Activists spread a lot of scares and myths about what we eat—that hot dogs cause cancer, organic food is healthier, and so on. One of the most pernicious myths harms mothers-to-be and their children by warning against fish consumption because of minuscule levels of (mostly naturally-occurring) mercury found in ocean seafood. Not everyone has taken the bait from activist groups like Consumers Union and the Environmental Working Group. Yesterday, Milwaukee Journal-Sentinel columnist Patrick McIlheran filleted the apocalyptic fish scaremongering, and we were all too glad to help.
One Harvard study found that pregnant women cut their fish consumption by a sixth after one big scare. Poor families buy much less canned tuna, a cheap, safe food, since the 1990s, found Nielsen’s Homescan survey.
Said [CCF’s] David Martosko … the data show more than 4 million households at or below the poverty line don’t eat fish at all. That’s "more than a quarter million kids who got no omega-3s in utero because their mothers were too scared to eat fish," he said. "That’s a public health catastrophe."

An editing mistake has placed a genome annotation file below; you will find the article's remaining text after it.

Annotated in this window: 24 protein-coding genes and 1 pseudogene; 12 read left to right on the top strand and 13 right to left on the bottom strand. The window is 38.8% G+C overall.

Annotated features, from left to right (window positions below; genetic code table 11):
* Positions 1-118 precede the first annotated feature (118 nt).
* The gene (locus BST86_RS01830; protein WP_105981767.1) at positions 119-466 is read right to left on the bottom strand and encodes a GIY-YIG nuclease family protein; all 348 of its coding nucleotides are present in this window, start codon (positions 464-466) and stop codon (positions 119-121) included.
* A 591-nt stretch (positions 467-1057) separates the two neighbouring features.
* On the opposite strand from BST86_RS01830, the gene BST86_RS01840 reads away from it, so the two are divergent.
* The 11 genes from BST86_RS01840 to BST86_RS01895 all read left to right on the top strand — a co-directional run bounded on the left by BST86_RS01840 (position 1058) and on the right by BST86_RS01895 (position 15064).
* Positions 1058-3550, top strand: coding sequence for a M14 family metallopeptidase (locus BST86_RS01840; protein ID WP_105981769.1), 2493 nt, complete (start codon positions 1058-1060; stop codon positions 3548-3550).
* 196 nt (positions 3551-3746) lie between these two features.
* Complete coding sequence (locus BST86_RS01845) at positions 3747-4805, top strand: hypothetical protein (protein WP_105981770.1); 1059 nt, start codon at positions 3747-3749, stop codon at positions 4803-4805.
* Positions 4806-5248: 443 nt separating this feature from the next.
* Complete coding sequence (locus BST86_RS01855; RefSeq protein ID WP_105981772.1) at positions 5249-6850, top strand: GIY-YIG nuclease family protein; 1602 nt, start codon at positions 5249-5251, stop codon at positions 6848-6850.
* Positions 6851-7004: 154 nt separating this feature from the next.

The reason fish is known as “brain food” is because consumption of the omega-3 fatty acids in fish boosts the development of children’s noggins. A study published in the American Journal of Epidemiology last year found that women who ate the most fish during the second trimester of their pregnancies (more fish, in fact, than the U.S. federal government’s guidelines permit) delivered children with the highest scores on two cognitive tests when they reached three years of age.
The feds have set a “Reference Dose” for mercury intake which is just one-tenth of the lowest levels associated with adverse effects. You can consume more fish than the government recommends, and still be far below any unsafe levels. For example, a 150-pound woman would need to eat 8.8 pounds of canned light tuna every week for her entire lifetime in order to introduce any new health risks from mercury.
As McIlheran summed up:
You have to ask, though, whether useful scares are worth 10 points off a generation’s IQ … Apocalyptic fish stories, another kind of pollution, not only don’t jibe with science, they carry a real cost for people who believe them.
In other words, the chum tossed around by activist groups predicting a tuna catastrophe simply stinks. In fact, as we’ve documented, The Great Tuna Scare is actually hurting poor children by keeping omega-3s out of their moms’ pregnancy diets. (For a real-life assessment of your own situation, try out our new ”How Much Fish” seafood calculator.)